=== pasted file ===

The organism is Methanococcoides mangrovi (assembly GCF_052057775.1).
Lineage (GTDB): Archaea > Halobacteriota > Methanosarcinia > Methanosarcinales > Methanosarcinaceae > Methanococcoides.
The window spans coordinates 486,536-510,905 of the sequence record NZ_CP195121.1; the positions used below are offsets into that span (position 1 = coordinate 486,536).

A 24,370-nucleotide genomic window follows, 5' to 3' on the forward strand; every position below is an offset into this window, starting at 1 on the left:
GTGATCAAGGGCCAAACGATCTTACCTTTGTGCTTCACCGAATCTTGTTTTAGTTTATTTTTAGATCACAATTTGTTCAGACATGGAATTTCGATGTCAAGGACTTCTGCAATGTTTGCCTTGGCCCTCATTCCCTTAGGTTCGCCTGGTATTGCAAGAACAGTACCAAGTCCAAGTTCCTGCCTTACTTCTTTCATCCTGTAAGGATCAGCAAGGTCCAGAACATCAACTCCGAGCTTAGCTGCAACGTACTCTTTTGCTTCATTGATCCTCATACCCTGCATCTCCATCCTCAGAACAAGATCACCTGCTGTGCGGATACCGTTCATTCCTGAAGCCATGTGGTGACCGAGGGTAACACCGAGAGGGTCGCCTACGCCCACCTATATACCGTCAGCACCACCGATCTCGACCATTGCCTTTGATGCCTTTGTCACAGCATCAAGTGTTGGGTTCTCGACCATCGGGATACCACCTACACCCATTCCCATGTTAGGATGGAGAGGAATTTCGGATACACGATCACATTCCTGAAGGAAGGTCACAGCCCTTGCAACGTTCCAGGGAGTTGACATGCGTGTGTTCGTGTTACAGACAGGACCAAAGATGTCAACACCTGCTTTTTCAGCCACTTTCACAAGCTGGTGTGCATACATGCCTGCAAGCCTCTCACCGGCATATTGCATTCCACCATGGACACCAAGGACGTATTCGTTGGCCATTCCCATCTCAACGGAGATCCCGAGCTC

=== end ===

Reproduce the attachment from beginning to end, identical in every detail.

The organism is Methanococcoides mangrovi (assembly GCF_052057775.1).
Lineage (GTDB): Archaea > Halobacteriota > Methanosarcinia > Methanosarcinales > Methanosarcinaceae > Methanococcoides.
The window spans coordinates 486,536-510,905 of the sequence record NZ_CP195121.1; the positions used below are offsets into that span (position 1 = coordinate 486,536).

A 24,370-nucleotide genomic window follows, 5' to 3' on the forward strand; every position below is an offset into this window, starting at 1 on the left:
GTGATCAAGGGCCAAACGATCTTACCTTTGTGCTTCACCGAATCTTGTTTTAGTTTATTTTTAGATCACAATTTGTTCAGACATGGAATTTCGATGTCAAGGACTTCTGCAATGTTTGCCTTGGCCCTCATTCCCTTAGGTTCGCCTGGTATTGCAAGAACAGTACCAAGTCCAAGTTCCTGCCTTACTTCTTTCATCCTGTAAGGATCAGCAAGGTCCAGAACATCAACTCCGAGCTTAGCTGCAACGTACTCTTTTGCTTCATTGATCCTCATACCCTGCATCTCCATCCTCAGAACAAGATCACCTGCTGTGCGGATACCGTTCATTCCTGAAGCCATGTGGTGACCGAGGGTAACACCGAGAGGGTCGCCTACGCCCACCTATATACCGTCAGCACCACCGATCTCGACCATTGCCTTTGATGCCTTTGTCACAGCATCAAGTGTTGGGTTCTCGACCATCGGGATACCACCTACACCCATTCCCATGTTAGGATGGAGAGGAATTTCGGATACACGATCACATTCCTGAAGGAAGGTCACAGCCCTTGCAACGTTCCAGGGAGTTGACATGCGTGTGTTCGTGTTACAGACAGGACCAAAGATGTCAACACCTGCTTTTTCAGCCACTTTCACAAGCTGGTGTGCATACATGCCTGCAAGCCTCTCACCGGCATATTGCATTCCACCATGGACACCAAGGACGTATTCGTTGGCCATTCCCATCTCAACGGAGATCCCGAGCTC